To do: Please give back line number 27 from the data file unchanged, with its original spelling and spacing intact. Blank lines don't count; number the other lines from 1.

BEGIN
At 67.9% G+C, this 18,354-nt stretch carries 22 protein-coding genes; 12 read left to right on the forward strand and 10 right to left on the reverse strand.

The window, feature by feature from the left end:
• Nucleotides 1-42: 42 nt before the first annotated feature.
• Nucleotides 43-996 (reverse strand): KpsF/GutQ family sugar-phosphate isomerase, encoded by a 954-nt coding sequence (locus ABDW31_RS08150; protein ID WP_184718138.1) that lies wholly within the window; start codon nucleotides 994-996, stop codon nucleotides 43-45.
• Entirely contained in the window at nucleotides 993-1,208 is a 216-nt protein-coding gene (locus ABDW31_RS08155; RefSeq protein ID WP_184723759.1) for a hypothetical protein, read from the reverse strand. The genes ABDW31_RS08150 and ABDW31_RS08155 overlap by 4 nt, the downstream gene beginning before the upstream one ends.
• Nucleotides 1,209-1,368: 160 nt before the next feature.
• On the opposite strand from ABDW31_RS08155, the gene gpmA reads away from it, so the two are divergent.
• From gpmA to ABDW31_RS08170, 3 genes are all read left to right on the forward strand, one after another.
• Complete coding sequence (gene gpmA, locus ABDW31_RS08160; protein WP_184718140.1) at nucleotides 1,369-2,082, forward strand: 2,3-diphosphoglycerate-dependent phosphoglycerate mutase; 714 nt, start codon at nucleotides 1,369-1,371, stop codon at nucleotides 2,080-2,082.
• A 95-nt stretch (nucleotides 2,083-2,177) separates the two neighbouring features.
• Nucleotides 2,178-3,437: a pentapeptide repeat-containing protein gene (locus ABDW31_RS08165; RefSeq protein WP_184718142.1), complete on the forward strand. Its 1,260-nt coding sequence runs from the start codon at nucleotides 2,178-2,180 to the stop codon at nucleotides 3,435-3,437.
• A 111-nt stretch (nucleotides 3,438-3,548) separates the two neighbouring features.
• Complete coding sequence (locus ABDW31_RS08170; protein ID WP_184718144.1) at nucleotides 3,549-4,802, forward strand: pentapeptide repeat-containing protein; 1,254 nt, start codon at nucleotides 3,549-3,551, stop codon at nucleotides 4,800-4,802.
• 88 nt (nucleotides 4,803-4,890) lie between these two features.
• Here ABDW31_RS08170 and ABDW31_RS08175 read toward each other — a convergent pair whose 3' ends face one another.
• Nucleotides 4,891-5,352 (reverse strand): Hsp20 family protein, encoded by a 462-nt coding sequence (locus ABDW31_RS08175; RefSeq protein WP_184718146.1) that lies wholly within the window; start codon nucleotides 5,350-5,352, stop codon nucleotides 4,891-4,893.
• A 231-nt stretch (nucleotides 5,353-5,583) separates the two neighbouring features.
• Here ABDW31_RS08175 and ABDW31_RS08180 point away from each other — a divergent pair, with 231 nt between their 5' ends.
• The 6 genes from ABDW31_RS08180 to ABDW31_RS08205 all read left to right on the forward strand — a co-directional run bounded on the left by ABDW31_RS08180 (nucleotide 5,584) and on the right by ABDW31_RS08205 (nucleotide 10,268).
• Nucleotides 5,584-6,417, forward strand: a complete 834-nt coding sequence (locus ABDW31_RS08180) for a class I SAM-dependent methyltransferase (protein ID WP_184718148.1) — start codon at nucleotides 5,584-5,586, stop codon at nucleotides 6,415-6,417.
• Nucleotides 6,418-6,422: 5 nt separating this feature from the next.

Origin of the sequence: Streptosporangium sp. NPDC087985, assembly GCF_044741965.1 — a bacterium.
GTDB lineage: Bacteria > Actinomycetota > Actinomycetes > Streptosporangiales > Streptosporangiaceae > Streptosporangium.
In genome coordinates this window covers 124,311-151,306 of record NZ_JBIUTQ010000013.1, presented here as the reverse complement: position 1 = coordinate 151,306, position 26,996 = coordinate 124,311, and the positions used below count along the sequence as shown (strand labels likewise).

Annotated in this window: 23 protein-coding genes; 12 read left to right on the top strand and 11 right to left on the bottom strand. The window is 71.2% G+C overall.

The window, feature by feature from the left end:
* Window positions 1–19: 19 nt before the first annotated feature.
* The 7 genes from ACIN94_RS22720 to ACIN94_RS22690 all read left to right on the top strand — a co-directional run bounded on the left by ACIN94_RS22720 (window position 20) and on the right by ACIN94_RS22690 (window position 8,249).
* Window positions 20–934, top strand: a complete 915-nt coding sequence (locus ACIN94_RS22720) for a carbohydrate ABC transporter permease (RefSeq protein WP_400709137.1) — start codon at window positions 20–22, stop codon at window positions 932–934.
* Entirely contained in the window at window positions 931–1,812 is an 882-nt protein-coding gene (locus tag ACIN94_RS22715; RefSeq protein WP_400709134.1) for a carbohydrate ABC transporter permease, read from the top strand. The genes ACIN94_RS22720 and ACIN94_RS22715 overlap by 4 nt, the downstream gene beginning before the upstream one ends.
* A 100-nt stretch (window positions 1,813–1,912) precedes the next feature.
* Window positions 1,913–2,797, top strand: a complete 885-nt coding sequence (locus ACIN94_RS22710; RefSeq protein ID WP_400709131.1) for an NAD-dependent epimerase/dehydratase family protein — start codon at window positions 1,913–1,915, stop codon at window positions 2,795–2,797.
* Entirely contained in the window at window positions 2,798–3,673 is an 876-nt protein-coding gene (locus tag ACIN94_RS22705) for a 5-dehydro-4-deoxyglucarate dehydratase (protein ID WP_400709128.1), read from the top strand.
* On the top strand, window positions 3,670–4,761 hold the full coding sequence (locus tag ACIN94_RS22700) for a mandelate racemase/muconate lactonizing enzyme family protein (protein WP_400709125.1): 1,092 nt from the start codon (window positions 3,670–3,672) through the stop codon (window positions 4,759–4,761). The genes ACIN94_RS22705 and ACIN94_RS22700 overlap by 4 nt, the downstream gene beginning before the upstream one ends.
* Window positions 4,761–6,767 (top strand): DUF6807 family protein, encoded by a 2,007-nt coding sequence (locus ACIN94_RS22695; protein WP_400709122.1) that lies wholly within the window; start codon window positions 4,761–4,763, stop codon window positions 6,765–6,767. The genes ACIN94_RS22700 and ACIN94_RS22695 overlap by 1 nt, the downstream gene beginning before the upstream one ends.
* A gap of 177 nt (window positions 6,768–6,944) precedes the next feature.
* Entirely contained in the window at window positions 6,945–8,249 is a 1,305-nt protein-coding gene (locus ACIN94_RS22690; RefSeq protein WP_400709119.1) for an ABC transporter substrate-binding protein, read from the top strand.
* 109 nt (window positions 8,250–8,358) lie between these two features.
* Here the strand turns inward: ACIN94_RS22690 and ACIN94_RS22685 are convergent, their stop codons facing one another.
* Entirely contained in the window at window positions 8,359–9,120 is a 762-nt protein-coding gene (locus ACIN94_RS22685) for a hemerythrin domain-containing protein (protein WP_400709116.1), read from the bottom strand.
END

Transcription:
* Window positions 1–19: 19 nt before the first annotated feature.